Mr. McMath to Mr. Seward
Sir: I have the honor to acknowledge the receipt of your circular letter dated the 9th of March last; also copy of “concurrent resolutions of Congress concerning foreign intervention in the existing rebellion,” accompanying the same, which came to hand on the 10th instant.
I have taken the earliest opportunity to have an interview with the Moorish minister for foreign affairs upon the subject of foreign intervention, as set forth in the resolutions of Congress.
He informed my interpreter that he would receive me at his official residence on the 11th instant, at 12 m. At the appointed hour I called, and was very kindly received; and having my interpreter with me, I caused him to read to his excellency, in the Arabic language, the resolutions of Congress. After the reading and some verbal explanations by me, he stated (what he has frequently said to me before) that his Majesty’s government had for a great many years been the sincere friend of the American nation, (the name by which the United States is called by the Moors;) that his Majesty regretted much the state of affairs in my country, but confidently hoped that in a short time we should be able to subdue the insurgents; that his feelings have been all the while with the federal government, and that he would do nothing in the least to aid or give countenance to the insurgents. He also informed me that the policy of the nation, as embodied in the resolutions of Congress just read, had ever been the policy of his Majesty’s government; and in the event of a rebellion in this empire, his Majesty would expect that our government, as well as others, would not in any way encourage the insurgents.
* * * * * * * *
I also explained to him “that the resolutions were entirely in harmony with the principles and policy by which all the President’s proceedings in regard to the question involved have been and will continue in every emergency to be regulated.”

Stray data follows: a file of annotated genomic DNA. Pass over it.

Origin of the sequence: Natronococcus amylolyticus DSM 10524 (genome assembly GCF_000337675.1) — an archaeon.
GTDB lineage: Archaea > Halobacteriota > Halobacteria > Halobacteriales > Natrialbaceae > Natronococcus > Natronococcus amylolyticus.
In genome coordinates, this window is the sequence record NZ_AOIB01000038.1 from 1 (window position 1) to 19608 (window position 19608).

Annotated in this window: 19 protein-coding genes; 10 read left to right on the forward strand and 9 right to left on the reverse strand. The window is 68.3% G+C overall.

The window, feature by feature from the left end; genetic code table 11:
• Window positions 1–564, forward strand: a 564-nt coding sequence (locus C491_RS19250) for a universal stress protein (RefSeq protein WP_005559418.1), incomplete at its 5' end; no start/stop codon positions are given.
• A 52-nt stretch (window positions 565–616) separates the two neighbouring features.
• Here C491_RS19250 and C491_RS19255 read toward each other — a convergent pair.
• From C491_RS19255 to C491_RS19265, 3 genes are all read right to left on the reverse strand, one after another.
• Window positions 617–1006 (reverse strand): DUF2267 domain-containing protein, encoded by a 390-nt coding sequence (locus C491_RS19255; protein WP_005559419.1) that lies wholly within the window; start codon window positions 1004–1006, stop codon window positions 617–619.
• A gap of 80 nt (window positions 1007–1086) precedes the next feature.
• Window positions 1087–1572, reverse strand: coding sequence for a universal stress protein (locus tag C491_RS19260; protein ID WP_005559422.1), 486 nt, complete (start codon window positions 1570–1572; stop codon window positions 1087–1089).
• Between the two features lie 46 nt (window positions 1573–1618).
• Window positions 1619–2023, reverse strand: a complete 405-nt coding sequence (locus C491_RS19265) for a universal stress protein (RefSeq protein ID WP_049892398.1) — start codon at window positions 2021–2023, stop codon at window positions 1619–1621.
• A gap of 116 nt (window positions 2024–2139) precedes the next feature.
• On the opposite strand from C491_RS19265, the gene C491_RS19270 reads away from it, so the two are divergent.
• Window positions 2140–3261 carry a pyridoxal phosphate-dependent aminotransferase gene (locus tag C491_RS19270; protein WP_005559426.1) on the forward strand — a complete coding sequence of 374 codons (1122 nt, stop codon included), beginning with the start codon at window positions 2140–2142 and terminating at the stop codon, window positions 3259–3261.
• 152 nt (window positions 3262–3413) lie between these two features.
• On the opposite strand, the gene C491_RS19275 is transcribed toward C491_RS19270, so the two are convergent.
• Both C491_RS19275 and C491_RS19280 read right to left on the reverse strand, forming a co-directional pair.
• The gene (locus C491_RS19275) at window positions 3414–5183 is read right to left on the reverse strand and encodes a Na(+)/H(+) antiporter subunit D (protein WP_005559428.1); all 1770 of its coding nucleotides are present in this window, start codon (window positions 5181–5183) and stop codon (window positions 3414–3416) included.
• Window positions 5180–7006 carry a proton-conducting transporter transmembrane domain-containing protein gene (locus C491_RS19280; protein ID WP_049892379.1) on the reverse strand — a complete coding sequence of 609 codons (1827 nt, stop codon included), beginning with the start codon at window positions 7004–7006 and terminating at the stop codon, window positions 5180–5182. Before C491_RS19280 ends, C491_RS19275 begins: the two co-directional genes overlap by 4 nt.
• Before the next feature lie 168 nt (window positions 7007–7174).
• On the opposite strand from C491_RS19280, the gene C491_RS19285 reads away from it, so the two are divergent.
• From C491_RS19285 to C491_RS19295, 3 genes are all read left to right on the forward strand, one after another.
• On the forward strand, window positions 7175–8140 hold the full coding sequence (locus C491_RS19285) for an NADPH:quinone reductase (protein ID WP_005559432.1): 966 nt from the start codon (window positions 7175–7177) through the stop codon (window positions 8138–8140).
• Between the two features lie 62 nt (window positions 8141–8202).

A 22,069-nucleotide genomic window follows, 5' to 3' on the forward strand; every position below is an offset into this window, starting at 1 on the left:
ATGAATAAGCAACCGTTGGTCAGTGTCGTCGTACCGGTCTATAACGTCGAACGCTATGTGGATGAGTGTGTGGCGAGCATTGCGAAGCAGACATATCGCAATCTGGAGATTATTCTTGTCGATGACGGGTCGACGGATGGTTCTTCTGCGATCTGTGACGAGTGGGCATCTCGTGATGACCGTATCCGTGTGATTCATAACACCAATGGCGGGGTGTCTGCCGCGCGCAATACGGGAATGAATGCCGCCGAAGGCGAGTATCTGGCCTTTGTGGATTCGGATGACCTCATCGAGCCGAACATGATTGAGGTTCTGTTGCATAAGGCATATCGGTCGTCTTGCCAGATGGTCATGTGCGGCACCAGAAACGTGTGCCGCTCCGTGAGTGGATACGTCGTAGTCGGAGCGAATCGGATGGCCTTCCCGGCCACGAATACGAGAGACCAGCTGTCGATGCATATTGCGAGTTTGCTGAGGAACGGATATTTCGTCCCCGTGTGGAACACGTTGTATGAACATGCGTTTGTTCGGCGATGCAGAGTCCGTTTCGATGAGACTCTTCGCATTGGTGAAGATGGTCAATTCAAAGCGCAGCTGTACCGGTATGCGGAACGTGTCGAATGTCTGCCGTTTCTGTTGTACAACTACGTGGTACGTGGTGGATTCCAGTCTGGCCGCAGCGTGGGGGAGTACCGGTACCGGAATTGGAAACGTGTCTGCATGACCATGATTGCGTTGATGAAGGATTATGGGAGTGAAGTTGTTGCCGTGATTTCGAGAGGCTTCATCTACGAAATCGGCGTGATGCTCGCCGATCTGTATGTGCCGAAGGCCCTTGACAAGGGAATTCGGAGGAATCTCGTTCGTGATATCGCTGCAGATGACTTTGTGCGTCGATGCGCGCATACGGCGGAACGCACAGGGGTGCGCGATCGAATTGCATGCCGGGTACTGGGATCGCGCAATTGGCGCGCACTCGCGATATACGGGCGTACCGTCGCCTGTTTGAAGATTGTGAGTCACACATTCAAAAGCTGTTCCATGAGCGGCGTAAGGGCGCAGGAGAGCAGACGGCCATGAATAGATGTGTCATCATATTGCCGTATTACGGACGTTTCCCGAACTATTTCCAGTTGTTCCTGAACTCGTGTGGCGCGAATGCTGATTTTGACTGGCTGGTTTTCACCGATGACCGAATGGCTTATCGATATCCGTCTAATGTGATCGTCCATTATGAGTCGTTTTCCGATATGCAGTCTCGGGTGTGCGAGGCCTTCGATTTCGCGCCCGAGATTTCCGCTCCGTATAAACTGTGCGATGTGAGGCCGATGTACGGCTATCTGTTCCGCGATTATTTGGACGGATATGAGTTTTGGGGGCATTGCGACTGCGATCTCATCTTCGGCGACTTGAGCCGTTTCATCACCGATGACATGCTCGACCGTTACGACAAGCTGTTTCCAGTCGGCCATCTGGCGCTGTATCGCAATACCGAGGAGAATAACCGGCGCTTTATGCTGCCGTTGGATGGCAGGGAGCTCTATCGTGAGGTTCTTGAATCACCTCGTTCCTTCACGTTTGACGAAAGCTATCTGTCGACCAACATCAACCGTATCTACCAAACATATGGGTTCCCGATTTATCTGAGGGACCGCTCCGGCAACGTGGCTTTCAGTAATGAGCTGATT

I also informed him that if he desired a copy of the resolutions in the Arabic tongue, I would furnish it. He replied that he did not, as the policy of my government and of his Majesty’s government was the same, and was clearly understood by his Majesty and his ministers, and which policy would not be changed, as it was traditional and sanctified as the policy of the Sultans of this empire for many generations past.
I reassured him of the unfaltering purpose of the United States government to crush the rebellion at all hazards and at any cost, and stated its purpose to adopt whatever measures may be found necessary to accomplish that object. He replied that he hoped for a speedy termination of the rebellion, and had no doubt of the ability and strength of our government to conquer the insurgents.[Page 1221]
Here our interview ended. I may have gone too much into detail, but I wish to show you the feelings of this government.
Your circular letter No. 32, dated the 8th of February last, in duplicate, was also received on the 10th instant.
As there are no newspapers printed in this empire, I find it difficult to bring to public notice any information the department may wish to make known here. However, I will adopt the usual mode, by causing a synopsis of the facts contained in the circular to be written in Spanish and posted in the market place.
I herewith enclose an article from the “Gibraltar Chronicle.” I am advised, on reliable authority from Casablanca, that no danger is to be apprehended from the Moors to the lives and property of Christians in that town.
The simple fact is, the Medioona tribe have refused to pay their annual tribute to the Sultan. He ordered his general to coerce them. They live outside the walls of the town, and are defying his authority. Hence the wool trade of the interior is diverted from that port to the port of Mozagow, about twenty miles further south; and the English merchants of Casablanca (wool dealers) seeing their “craft in danger,” of course must interpose between the Sultan and his subjects. Up to the date of the letter referred to no one had been killed. “The field of battle must have presented a singular appearance,” indeed. I make the above statements because it is probable the English press may enlarge upon what is presented, to show how powerful the English nation is in Morocco.
I have the honor to be, sir, your obedient servant,
Hon. William H. Seward, Secretary of State, &c.